Protesters in downtown Cairo on Monday morning were calling for a general strike. On Tuesday, they said they will launch a ‘million-person march,’ clearly with the aim of toppling the Mubarak government.…
Protesters in downtown Cairo on Monday morning were calling for a general strike. On Tuesday, they said they will launch a ‘million-person march,’ clearly with the aim of toppling the Mubarak government.
On Sunday, a multi-party coalition of oppositionists had formed a 10-man committee to head their movement. The leader of the committee, in turn, is Mohamed Elbaradei, the former head of the International Atomic Energy Agency. Elbaradei came down to Tahrir Square in the city center and addressed the thousands assembled there, to rapturous applause.
The Muslim Brotherhood is among the parties in the coalition backing Elbaradei. Their leadership may feel that having a secular person as the face of the movement will cut down on the fears of budding theocracy and threats of Western intervention.
Also among the proposed steering committee is long-time Mubarak opponent Ayman Nour. He had run against Mubarak in 2005, and was promptly jailed when the official statistics showed he had only garnered about 8 percent of the vote. Nour, head of the Tomorrow (al-Ghad) Party, had earlier proposed that the major opposition parties form an alternative parliament, which could then oversee the transition to full democracy. Elbaradei now seems to be endorsing this idea.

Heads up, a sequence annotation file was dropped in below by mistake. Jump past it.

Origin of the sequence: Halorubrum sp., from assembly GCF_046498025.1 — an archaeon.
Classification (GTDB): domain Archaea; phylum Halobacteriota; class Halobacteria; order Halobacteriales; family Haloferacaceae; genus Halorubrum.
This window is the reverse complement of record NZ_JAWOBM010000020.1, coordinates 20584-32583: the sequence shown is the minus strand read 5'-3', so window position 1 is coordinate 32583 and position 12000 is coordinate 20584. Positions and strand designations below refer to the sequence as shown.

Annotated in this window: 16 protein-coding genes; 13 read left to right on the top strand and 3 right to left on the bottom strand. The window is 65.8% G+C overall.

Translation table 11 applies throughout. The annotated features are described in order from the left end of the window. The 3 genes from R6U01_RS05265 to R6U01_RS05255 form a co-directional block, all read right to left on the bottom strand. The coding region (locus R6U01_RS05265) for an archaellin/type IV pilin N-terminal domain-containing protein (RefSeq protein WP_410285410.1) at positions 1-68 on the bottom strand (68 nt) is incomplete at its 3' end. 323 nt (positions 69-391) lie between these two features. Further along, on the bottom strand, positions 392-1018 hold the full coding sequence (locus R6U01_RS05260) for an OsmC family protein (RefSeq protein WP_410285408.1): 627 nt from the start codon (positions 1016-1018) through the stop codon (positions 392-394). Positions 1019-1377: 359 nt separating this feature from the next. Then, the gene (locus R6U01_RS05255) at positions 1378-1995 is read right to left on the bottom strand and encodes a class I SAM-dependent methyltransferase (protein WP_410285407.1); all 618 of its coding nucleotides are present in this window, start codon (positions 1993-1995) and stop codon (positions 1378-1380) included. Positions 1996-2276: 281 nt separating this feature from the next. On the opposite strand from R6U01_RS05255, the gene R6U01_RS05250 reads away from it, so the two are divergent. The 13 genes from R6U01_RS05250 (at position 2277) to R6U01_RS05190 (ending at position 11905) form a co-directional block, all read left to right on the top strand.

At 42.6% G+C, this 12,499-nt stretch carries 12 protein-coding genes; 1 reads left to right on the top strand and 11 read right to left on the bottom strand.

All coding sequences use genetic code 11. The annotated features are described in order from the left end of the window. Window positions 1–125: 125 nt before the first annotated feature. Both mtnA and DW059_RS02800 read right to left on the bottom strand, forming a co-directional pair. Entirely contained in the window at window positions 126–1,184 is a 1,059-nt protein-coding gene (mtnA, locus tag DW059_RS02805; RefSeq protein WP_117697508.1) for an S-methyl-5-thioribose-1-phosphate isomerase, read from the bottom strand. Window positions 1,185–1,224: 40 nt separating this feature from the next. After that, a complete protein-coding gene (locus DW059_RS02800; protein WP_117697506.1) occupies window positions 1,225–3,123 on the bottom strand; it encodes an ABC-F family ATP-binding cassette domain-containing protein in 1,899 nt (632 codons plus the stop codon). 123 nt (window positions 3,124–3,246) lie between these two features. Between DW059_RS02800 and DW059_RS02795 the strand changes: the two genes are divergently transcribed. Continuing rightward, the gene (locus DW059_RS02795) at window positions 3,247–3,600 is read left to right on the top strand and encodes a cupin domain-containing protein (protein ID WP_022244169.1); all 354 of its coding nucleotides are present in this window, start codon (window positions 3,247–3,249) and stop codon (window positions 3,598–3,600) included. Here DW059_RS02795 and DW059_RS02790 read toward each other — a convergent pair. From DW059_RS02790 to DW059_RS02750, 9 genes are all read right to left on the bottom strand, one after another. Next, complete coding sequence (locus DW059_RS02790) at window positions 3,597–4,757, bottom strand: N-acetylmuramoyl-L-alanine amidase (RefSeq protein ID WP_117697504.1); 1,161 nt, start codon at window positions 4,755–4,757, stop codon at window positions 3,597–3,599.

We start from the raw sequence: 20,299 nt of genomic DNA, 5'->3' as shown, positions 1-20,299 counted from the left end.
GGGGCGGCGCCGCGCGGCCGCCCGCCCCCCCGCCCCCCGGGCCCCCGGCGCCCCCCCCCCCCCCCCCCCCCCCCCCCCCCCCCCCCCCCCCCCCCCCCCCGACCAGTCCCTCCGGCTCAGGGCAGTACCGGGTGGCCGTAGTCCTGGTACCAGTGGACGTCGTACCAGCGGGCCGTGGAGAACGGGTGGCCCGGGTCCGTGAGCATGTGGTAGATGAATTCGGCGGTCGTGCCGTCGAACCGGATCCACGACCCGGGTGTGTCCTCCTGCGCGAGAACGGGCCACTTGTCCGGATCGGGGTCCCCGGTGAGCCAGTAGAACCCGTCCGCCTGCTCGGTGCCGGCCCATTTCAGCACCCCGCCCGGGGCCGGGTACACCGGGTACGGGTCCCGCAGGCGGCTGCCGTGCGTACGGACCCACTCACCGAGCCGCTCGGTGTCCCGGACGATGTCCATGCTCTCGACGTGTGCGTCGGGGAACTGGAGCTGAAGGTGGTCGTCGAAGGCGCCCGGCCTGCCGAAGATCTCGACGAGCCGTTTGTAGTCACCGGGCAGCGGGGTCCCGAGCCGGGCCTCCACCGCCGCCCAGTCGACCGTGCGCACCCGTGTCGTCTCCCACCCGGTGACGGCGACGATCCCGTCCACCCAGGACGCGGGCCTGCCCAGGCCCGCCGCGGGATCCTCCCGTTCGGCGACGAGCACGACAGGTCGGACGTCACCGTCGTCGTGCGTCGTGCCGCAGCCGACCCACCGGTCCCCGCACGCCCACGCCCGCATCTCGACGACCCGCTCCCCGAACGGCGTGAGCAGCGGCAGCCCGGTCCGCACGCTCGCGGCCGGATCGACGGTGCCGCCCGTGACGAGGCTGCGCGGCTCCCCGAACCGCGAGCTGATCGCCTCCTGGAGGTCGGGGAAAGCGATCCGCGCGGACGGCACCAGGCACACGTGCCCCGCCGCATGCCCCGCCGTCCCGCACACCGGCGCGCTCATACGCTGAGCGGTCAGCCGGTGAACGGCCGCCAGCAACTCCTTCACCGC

Meanwhile, further statements from Hosni Mubarak and his regime give a sense of his current strategy. He implicitly blamed the Muslim Brotherhood for the sabotage and arson that has been committed against government institutions, including police stations. He contrasted the hooliganism of the Brotherhood with the peaceful aspirations of most Egyptians, and pledged to work for economic and social reform (while giving the pledge no content). Mubarak is attempting to split the movement against him by sowing seeds of doubt among its constituents. These include Coptic Christians, educated middle and upper middle class Muslims, and non-ideological youth, as well as the Muslim Brotherhood. By suggesting that the MB is taking advantage of the protests to conduct a campaign of sabotage behind the scenes, with the goal of establishing a theocratic dictatorship, Mubarak hopes to terrify the other groups into breaking with the Muslim fundamentalists. Since middle class movements such as Kefaya (Enough!) are small and not very well organized, Mubarak may believe that he can easily later crush them if he can detach them from the more formidable Brotherhood.
It is a desperate ploy and unlikely to work. Mainstream Muslim Egyptians and Copts do have some fear of the Muslim Brotherhood as a sectarian and fundamentalist tendency, but their dislike of the Mubarak government for the moment seems to overcome their anxieties about a theocracy.
The other part of the strategy of Mubarak and his VP Omar Suleiman may be to gradually take back control via the army, and then slowly squeeze the crowds out of public spaces. If that is their plan, the million-person march on Tuesday could turn sanguinary.
But as one Egyptian woman said, “If they fire on the Egyptian people, Mubarak is finished . . . And if they don’t fire on the Egyptian people, Mubarak is finished.”